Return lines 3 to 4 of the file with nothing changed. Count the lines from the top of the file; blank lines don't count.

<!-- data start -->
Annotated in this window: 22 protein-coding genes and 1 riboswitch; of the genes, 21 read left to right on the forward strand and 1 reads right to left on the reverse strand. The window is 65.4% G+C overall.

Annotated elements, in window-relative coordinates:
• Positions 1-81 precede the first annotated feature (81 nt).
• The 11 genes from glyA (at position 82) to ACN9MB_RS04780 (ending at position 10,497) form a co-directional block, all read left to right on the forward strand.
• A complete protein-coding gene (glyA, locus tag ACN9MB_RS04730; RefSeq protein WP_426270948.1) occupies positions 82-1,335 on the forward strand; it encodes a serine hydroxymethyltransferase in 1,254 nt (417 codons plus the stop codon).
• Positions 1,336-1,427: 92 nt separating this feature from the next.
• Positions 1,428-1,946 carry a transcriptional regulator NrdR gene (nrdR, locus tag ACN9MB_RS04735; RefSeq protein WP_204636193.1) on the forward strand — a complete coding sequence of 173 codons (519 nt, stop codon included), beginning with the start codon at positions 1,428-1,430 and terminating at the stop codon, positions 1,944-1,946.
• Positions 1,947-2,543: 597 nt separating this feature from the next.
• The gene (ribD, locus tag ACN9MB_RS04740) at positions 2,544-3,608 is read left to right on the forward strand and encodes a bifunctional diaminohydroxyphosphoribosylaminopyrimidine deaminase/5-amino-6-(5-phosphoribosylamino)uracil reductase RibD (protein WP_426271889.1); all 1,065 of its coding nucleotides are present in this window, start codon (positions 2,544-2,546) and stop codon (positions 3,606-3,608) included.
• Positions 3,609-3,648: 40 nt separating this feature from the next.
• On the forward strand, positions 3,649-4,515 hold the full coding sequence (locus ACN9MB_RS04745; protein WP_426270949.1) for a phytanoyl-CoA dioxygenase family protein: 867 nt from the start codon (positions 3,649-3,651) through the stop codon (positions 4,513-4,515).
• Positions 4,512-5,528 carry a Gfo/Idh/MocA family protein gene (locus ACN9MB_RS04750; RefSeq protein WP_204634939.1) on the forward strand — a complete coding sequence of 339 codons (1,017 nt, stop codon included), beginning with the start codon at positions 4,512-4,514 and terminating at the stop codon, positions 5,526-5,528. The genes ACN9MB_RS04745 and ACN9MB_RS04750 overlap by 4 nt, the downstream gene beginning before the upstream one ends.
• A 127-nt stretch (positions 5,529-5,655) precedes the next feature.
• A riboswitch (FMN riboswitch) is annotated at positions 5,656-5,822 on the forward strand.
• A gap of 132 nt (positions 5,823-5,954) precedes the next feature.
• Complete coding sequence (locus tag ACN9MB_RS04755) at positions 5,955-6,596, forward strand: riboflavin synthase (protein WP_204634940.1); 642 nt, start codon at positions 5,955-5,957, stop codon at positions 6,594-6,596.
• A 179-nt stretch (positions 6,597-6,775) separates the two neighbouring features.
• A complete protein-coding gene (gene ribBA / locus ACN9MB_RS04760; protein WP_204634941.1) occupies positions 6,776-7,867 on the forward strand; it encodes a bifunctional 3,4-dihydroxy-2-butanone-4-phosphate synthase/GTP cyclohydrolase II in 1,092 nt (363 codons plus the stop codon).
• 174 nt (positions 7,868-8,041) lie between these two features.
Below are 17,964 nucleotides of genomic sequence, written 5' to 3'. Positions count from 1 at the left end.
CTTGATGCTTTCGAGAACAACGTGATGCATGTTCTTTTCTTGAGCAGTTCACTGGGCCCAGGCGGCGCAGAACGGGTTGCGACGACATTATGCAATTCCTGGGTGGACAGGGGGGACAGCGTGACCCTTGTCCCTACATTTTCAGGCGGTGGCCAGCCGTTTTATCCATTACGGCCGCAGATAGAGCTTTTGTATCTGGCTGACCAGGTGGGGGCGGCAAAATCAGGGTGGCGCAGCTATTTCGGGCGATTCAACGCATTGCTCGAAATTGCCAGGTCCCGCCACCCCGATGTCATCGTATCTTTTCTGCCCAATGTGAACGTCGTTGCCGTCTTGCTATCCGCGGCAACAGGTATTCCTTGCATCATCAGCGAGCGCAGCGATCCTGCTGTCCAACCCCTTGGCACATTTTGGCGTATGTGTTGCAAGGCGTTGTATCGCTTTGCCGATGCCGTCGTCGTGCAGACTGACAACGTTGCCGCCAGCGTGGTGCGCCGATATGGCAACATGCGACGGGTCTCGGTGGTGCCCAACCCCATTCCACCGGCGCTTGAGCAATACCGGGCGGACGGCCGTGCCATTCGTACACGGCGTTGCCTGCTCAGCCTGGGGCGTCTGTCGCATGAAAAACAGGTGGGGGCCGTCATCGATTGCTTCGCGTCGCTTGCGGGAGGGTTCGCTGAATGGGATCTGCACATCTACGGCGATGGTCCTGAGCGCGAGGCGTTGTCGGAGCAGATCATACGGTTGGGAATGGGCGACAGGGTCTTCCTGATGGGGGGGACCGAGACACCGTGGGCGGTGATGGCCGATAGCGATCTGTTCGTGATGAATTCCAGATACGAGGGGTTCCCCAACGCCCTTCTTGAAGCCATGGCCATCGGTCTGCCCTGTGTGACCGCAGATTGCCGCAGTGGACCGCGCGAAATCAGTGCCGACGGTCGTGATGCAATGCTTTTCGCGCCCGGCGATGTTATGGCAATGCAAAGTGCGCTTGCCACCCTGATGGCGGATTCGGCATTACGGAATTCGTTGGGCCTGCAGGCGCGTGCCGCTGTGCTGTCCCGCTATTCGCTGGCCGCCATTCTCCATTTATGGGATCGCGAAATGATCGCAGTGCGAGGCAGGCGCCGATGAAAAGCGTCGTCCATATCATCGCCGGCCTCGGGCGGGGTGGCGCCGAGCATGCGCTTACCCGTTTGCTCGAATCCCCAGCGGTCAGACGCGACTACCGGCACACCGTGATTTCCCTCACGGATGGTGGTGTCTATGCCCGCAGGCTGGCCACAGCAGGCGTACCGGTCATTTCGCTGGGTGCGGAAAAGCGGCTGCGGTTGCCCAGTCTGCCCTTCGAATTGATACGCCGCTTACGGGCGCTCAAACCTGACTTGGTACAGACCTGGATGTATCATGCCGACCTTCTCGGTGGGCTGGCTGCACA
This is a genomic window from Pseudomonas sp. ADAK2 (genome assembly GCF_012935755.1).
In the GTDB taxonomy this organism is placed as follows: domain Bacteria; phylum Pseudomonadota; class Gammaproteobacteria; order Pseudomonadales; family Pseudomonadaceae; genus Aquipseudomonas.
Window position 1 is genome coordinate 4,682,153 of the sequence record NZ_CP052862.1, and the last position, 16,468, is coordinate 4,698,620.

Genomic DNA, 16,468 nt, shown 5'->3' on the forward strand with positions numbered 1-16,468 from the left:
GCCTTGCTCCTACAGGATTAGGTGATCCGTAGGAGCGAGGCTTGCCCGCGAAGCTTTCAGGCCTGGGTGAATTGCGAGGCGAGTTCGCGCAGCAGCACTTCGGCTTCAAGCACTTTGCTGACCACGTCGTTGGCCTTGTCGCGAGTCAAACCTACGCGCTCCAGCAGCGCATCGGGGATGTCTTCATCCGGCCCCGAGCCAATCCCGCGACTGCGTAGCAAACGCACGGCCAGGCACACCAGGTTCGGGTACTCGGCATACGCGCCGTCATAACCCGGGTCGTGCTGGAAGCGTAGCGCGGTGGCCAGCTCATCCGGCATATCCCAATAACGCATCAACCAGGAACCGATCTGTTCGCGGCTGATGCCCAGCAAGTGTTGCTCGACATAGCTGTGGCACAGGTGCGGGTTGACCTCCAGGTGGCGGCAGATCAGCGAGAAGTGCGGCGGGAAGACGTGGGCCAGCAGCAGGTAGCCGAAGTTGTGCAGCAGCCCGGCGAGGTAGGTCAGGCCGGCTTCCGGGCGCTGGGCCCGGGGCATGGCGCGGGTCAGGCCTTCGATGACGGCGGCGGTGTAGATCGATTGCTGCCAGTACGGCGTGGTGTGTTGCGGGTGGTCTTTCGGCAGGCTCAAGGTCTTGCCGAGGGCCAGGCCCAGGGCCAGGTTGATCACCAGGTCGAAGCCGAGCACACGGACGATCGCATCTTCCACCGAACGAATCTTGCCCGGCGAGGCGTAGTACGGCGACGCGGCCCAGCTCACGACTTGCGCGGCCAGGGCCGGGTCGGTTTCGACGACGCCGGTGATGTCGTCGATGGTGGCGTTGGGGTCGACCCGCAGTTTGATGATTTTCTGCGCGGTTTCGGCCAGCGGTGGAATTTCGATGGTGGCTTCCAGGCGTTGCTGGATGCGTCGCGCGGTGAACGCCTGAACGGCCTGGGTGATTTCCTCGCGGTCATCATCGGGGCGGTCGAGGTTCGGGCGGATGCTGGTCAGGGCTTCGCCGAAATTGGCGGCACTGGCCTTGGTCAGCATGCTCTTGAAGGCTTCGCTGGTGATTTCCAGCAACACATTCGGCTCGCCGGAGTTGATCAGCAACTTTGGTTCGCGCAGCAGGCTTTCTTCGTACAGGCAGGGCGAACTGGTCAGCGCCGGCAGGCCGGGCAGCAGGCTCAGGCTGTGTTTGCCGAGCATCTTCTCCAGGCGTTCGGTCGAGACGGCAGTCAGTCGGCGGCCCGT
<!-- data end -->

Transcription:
• Positions 1-81 precede the first annotated feature (81 nt).
• The 11 genes from glyA (at position 82) to ACN9MB_RS04780 (ending at position 10,497) form a co-directional block, all read left to right on the forward strand.